- That the articles didn’t simply contain the word ‘trans’ where the word occurs only in the context of a name, e.g. “Trans Pride”, or as part of a framework term, e.g. ‘anti-trans’
- An article was only counted once using the criteria that it was either inclusive of non-binary people or wasn’t
and then compared the number of articles that omitted non-binary people against the number of articles written that was inclusive of non-binary people.
This is what I found:
- In one case there were 17% of articles published that were inclusive of non-binary people, 83% that omitted us.
- In another only 22.5% of published articles were inclusive of non-binary people, 77.5% that were not.
- In another case only 10% of articles were inclusive of non-binary people, 90% omitted us.
I imagine there will be people who say, “But when they say trans they also mean non-binary people as well”. But to be honest, that’s not good enough.
Leaving aside that not all non-binary people identify as trans, it’s far too often a case that there are binary trans people who — as happened recently — deride or refuse the accept the legitimacy of the existence of non-binary people, or consider us lesser than ‘genuine trans people’, or a road-block for binary trans people having human rights or access to health care, or being able to access them in a timely manner.
Of course, the failure to talk about and include non-binary people within their writing isn’t a deliberate choice of most binary trans authors and activists. Rather it’s the result of unconscious bias, a thing that we all struggle with in one form or another.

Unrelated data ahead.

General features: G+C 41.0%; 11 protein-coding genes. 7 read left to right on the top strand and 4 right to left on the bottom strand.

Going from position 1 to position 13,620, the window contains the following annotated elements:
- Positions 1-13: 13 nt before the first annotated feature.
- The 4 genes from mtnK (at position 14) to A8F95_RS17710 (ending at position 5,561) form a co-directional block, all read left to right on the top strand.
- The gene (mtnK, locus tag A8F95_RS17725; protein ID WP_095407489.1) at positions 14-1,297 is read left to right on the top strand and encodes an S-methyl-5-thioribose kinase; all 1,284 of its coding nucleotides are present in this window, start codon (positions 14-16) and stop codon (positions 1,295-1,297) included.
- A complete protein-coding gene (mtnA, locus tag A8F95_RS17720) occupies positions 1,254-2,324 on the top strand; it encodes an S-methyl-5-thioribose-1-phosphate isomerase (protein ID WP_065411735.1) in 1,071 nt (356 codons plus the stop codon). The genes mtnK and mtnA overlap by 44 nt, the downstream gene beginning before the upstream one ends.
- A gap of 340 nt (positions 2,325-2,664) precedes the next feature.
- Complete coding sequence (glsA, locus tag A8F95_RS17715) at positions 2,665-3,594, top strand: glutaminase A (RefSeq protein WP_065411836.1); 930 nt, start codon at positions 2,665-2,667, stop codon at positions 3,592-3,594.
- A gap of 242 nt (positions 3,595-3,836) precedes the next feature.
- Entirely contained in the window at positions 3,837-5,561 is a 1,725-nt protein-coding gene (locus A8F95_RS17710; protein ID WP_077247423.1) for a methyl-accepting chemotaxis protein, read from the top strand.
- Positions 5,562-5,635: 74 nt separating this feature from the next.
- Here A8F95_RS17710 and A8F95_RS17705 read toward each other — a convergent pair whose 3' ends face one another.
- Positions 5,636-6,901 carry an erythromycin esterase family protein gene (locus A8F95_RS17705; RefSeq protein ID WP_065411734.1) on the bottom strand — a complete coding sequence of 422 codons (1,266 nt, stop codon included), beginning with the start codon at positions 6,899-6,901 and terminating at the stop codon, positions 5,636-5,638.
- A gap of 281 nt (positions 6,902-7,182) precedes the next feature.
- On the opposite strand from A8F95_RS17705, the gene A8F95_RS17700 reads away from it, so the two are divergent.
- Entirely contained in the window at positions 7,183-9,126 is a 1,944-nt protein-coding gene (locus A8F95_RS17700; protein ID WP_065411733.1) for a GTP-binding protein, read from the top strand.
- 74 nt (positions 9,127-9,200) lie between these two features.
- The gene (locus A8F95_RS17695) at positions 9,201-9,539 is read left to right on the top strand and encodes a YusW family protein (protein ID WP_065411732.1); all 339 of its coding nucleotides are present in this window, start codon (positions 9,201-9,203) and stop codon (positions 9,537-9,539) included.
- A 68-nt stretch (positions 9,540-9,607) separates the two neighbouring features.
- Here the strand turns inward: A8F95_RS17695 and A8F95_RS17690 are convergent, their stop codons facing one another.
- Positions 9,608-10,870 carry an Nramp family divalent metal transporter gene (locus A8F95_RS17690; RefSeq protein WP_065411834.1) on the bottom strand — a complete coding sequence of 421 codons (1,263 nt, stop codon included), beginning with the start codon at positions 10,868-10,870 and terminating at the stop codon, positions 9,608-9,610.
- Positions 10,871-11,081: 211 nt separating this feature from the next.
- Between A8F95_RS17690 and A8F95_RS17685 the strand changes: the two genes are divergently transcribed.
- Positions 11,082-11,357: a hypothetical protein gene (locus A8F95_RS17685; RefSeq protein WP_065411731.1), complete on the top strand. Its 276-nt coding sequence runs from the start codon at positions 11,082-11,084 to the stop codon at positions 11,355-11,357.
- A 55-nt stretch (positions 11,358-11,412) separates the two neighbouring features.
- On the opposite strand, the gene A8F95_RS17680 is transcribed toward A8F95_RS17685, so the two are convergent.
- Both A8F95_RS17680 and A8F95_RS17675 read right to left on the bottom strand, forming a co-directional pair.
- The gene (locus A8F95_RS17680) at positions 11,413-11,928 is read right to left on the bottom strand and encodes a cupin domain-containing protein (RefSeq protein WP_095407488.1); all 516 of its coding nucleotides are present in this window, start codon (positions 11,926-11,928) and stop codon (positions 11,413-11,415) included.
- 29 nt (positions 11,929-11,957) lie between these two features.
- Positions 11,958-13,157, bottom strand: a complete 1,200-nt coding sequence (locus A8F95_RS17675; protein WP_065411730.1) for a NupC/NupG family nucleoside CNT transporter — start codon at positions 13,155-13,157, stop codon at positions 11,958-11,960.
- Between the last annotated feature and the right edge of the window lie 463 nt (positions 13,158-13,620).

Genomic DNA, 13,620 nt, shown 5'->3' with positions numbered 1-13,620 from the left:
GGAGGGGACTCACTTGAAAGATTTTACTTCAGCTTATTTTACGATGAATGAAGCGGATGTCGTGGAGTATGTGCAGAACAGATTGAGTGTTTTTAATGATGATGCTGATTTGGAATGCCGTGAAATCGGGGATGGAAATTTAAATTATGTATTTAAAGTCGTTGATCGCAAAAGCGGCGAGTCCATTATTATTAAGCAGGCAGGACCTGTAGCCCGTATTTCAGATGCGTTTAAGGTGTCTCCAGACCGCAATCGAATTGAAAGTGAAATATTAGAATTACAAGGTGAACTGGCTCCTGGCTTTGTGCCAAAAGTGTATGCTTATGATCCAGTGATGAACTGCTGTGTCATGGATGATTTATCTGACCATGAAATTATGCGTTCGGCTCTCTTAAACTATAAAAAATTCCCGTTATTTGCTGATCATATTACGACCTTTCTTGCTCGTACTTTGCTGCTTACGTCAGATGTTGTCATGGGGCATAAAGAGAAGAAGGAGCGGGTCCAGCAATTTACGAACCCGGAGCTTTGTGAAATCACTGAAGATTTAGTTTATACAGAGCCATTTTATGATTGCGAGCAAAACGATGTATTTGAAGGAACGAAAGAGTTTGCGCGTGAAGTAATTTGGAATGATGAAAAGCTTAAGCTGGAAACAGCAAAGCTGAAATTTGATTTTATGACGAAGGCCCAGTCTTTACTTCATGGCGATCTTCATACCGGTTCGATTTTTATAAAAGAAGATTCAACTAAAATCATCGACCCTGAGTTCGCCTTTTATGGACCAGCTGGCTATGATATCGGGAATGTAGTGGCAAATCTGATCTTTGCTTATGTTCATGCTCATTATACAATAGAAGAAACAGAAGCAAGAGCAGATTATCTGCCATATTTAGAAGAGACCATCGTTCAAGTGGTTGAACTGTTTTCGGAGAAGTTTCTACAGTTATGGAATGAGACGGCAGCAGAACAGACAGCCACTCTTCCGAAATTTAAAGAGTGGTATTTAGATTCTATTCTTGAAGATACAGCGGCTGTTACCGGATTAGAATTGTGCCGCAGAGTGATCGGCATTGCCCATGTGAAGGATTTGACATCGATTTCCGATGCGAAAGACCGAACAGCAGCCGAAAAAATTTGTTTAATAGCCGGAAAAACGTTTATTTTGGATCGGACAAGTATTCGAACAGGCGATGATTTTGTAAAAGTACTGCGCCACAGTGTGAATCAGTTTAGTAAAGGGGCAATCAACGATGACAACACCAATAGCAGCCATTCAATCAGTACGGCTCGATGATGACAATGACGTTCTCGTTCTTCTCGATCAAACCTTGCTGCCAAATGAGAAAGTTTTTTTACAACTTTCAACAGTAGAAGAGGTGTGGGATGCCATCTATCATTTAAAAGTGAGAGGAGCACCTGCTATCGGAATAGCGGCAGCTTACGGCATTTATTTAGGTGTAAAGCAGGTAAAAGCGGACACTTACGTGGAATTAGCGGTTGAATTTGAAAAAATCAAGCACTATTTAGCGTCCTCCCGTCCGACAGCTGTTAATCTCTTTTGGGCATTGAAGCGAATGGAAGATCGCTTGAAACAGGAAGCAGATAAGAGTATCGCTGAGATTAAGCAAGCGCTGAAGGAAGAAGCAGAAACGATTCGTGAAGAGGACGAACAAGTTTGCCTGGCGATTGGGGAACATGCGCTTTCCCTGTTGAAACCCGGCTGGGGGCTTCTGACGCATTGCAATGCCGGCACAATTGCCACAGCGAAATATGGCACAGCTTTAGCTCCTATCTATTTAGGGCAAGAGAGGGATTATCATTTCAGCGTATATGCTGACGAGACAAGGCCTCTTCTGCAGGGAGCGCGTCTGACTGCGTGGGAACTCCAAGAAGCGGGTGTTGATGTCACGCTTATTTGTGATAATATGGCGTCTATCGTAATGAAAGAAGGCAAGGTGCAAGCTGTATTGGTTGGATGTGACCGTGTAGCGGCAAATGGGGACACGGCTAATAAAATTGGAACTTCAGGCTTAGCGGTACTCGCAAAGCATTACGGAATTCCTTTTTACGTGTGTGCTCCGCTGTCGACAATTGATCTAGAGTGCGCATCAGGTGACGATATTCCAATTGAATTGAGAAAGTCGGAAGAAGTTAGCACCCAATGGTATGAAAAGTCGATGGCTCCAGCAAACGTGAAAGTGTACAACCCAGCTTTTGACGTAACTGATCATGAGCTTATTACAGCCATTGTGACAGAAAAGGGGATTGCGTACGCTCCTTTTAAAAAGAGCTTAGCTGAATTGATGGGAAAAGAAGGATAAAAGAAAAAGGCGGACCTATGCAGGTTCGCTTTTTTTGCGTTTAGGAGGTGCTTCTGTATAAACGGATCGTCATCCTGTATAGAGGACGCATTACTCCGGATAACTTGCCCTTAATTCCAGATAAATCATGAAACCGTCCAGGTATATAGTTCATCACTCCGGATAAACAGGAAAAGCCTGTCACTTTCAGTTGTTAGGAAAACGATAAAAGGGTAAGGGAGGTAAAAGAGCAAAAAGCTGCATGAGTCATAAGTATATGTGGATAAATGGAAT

But that failure doesn’t have to continue.
I know that most activists, including prominent writers, don’t consciously consider non-binary people to not be genuine; they don’t consider us to be lesser trans people, but the omission of including the term “non-binary” within their articles when we should be included leaves a space within the larger communal discussion that will get filled by those who are seek to try and erase the acceptance of the existence of non-binary people.
I’m no angel on this either. When I first started writing (which is as it is now, predominantly on Twitter), I failed a lot of the time to include non-binary people within my writing. Even now I’ll still do it, although I’m a lot better than I was. But that doesn’t mean I don’t have a lot of work to do tackling the unconscious bias that means I too often end up not campaigning or recognising myself or other non-binary people within my activism.
There will be binary trans writers who feel attacked by this. That’s not the point of this article. This a plea for binary trans people to be better at being more inclusive of non-binary people within your activism.
I’ll end this article by noting that I’m under no illusion about my own failures in similar areas as a writer. There’s vast areas of exclusion or lack of recognition in my writing. Part of that is simply because I’m not in a position to write with authority on what it’s like to be a GRT non-binary or trans person, or to be a Black non-binary or trans person, or a non-binary or trans person of colour.
But at the same time that’s no excuse for me not to approach and ask if there’s viewpoints they would want reflected in an article I’m planning on writing, quotes that they would want included. And that’s something that I need to get considerably better at.